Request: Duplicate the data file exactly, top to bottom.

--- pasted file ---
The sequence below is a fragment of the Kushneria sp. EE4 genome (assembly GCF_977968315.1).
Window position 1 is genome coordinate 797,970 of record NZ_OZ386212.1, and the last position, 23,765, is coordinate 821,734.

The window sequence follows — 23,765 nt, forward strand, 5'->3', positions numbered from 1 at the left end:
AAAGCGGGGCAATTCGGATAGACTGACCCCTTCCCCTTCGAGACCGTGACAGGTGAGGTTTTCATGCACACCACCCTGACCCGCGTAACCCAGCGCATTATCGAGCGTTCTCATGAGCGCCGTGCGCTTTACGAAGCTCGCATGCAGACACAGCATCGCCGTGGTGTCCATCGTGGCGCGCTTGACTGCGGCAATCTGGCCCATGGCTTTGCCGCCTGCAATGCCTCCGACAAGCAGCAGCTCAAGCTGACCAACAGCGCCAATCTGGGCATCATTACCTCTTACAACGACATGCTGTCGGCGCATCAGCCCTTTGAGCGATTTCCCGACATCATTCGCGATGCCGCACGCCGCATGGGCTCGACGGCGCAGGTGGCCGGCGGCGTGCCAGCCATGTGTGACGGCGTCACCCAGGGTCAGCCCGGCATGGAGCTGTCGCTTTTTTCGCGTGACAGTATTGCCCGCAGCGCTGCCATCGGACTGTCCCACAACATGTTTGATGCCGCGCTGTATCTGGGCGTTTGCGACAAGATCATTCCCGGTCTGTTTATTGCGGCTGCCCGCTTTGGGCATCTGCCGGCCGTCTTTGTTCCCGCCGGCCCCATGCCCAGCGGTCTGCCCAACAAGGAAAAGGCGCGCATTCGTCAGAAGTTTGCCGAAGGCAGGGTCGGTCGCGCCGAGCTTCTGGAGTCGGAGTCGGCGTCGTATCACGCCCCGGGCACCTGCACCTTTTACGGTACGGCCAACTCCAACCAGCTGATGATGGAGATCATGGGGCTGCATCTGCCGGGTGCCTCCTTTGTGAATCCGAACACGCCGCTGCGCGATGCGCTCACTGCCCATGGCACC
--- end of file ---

The sequence below is a fragment of the Kushneria sp. EE4 genome (assembly GCF_977968315.1).
Window position 1 is genome coordinate 797,970 of record NZ_OZ386212.1, and the last position, 23,765, is coordinate 821,734.

The window sequence follows — 23,765 nt, forward strand, 5'->3', positions numbered from 1 at the left end:
AAAGCGGGGCAATTCGGATAGACTGACCCCTTCCCCTTCGAGACCGTGACAGGTGAGGTTTTCATGCACACCACCCTGACCCGCGTAACCCAGCGCATTATCGAGCGTTCTCATGAGCGCCGTGCGCTTTACGAAGCTCGCATGCAGACACAGCATCGCCGTGGTGTCCATCGTGGCGCGCTTGACTGCGGCAATCTGGCCCATGGCTTTGCCGCCTGCAATGCCTCCGACAAGCAGCAGCTCAAGCTGACCAACAGCGCCAATCTGGGCATCATTACCTCTTACAACGACATGCTGTCGGCGCATCAGCCCTTTGAGCGATTTCCCGACATCATTCGCGATGCCGCACGCCGCATGGGCTCGACGGCGCAGGTGGCCGGCGGCGTGCCAGCCATGTGTGACGGCGTCACCCAGGGTCAGCCCGGCATGGAGCTGTCGCTTTTTTCGCGTGACAGTATTGCCCGCAGCGCTGCCATCGGACTGTCCCACAACATGTTTGATGCCGCGCTGTATCTGGGCGTTTGCGACAAGATCATTCCCGGTCTGTTTATTGCGGCTGCCCGCTTTGGGCATCTGCCGGCCGTCTTTGTTCCCGCCGGCCCCATGCCCAGCGGTCTGCCCAACAAGGAAAAGGCGCGCATTCGTCAGAAGTTTGCCGAAGGCAGGGTCGGTCGCGCCGAGCTTCTGGAGTCGGAGTCGGCGTCGTATCACGCCCCGGGCACCTGCACCTTTTACGGTACGGCCAACTCCAACCAGCTGATGATGGAGATCATGGGGCTGCATCTGCCGGGTGCCTCCTTTGTGAATCCGAACACGCCGCTGCGCGATGCGCTCACTGCCCATGGCACC